When it comes to user experience design and the realities of running an agency, process is important. Client involvement early and often can cute down on wasted hours. For the last few months we’ve adopted a process known as Lean UX. Our version is a bit modified, as documentation is required for accurate project estimation and planning.
We start by reviewing the client’s requirements. If the client does not have requirements, we work with them to draft a product requirements document (PRD). This becomes our touchstone for the rest of the project. We estimate the build, timeline and develop product phases based on the PRD.
Once a basic feature set is defined, we work on wireframing. We break out wireframes into user types, and walk through the desired experience page by page, feature by feature. We setup weekly meetings with our client, 30 minutes to 1 hour, to discuss features and flow. For example, one day we might discuss a consumer signup process, or the steps to edit one’s profile on a networking service.
This first step is known as validation. We validate our ideas with the client, make edits and validate again. If we run up against a sticking point, we involve more stakeholders, or team members to gain consensus. Often, its impossible to decide on the absolute best flow. We tend to come up with a few solutions and run them by the real people who matter: users.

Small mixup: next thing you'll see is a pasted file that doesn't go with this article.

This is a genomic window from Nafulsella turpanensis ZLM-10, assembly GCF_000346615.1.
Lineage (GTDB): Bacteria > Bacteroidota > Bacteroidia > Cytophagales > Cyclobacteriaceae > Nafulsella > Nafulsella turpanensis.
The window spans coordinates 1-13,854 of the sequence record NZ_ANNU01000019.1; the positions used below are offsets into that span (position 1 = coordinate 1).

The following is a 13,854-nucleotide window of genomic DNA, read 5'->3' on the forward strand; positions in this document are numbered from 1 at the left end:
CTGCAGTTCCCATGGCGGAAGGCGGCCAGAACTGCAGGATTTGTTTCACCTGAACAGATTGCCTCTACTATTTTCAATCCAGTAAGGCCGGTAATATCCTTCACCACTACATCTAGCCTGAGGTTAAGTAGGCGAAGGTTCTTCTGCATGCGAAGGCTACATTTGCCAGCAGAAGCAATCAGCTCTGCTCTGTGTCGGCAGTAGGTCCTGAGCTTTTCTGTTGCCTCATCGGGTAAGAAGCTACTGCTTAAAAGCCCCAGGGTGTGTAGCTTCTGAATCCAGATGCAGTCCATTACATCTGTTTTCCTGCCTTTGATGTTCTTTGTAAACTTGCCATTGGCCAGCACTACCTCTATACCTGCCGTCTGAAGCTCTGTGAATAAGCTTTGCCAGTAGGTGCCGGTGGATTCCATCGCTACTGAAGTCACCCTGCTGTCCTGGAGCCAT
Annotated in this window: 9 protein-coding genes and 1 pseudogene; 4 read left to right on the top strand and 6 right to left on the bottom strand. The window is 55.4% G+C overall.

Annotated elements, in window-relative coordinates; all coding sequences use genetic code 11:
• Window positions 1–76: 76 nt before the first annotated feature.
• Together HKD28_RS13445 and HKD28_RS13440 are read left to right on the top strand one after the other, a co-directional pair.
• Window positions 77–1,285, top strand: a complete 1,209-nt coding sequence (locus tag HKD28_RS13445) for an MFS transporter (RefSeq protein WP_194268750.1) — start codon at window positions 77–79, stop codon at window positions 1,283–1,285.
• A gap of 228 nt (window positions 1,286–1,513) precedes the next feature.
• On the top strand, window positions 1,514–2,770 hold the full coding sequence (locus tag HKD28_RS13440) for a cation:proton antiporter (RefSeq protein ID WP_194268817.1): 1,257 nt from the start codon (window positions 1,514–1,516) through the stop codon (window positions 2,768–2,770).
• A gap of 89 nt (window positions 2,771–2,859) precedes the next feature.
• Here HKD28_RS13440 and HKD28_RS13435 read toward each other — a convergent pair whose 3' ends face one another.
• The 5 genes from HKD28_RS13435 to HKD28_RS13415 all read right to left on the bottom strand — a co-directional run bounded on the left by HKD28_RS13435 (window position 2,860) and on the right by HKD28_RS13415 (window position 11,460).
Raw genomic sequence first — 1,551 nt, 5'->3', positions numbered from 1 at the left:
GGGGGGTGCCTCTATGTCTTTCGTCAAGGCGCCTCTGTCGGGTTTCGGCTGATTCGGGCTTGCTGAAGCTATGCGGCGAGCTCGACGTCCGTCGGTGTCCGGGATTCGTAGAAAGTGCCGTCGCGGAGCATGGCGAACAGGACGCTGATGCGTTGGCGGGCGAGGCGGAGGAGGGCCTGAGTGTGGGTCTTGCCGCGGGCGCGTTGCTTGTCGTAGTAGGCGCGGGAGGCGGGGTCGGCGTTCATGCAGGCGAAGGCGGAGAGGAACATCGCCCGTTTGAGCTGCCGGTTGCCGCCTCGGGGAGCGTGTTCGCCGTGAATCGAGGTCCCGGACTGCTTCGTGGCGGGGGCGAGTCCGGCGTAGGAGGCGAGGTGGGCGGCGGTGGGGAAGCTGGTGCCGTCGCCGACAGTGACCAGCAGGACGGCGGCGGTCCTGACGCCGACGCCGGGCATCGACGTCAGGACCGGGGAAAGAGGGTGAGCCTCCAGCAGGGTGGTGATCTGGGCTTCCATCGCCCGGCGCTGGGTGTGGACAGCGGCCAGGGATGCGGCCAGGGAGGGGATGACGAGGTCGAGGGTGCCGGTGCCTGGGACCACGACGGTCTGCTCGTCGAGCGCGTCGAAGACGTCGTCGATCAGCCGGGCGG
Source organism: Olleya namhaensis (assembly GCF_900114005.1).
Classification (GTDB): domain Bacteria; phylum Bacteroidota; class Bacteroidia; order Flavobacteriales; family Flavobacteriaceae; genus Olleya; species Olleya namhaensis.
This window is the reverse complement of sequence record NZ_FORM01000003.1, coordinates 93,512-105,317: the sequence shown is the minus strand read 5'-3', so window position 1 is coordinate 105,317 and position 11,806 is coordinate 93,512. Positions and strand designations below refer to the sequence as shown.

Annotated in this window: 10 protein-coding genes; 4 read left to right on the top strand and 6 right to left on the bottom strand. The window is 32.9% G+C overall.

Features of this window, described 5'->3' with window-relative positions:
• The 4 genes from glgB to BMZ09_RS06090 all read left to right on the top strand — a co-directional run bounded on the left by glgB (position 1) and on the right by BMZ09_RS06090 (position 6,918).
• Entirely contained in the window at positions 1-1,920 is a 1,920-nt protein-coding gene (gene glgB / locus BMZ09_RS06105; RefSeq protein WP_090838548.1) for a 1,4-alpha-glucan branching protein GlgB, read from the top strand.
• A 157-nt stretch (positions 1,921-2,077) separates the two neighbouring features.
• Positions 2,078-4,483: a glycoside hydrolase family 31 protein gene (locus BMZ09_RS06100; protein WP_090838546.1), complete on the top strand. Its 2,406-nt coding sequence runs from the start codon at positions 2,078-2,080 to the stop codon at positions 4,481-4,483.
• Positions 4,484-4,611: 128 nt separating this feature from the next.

Testing our solutions with users has taken many forms depending on timeline and budget. Sometimes we have the luxury of setting up formal user studies using tools like Loop11. Other times we only have enough hours to run a quick A/B test or Click Test on Zurb’s Verify App. We’ve even been known to put up links on a sub-directory of the site and ask our friends via chat to give opinions. This is a far cry from lab testing, but it can still offer valuable insights.
The key with Lean UX is to make wireframes lo-fidelity instead of pixel perfect. Spend time talking with the client and users early in the process to remove unforeseen pitfalls.
Once we have wireframes completed and approved, we move on to brand identity, visual design and the build. Testing early and often allows everyone involved to feel more confident in the final direction.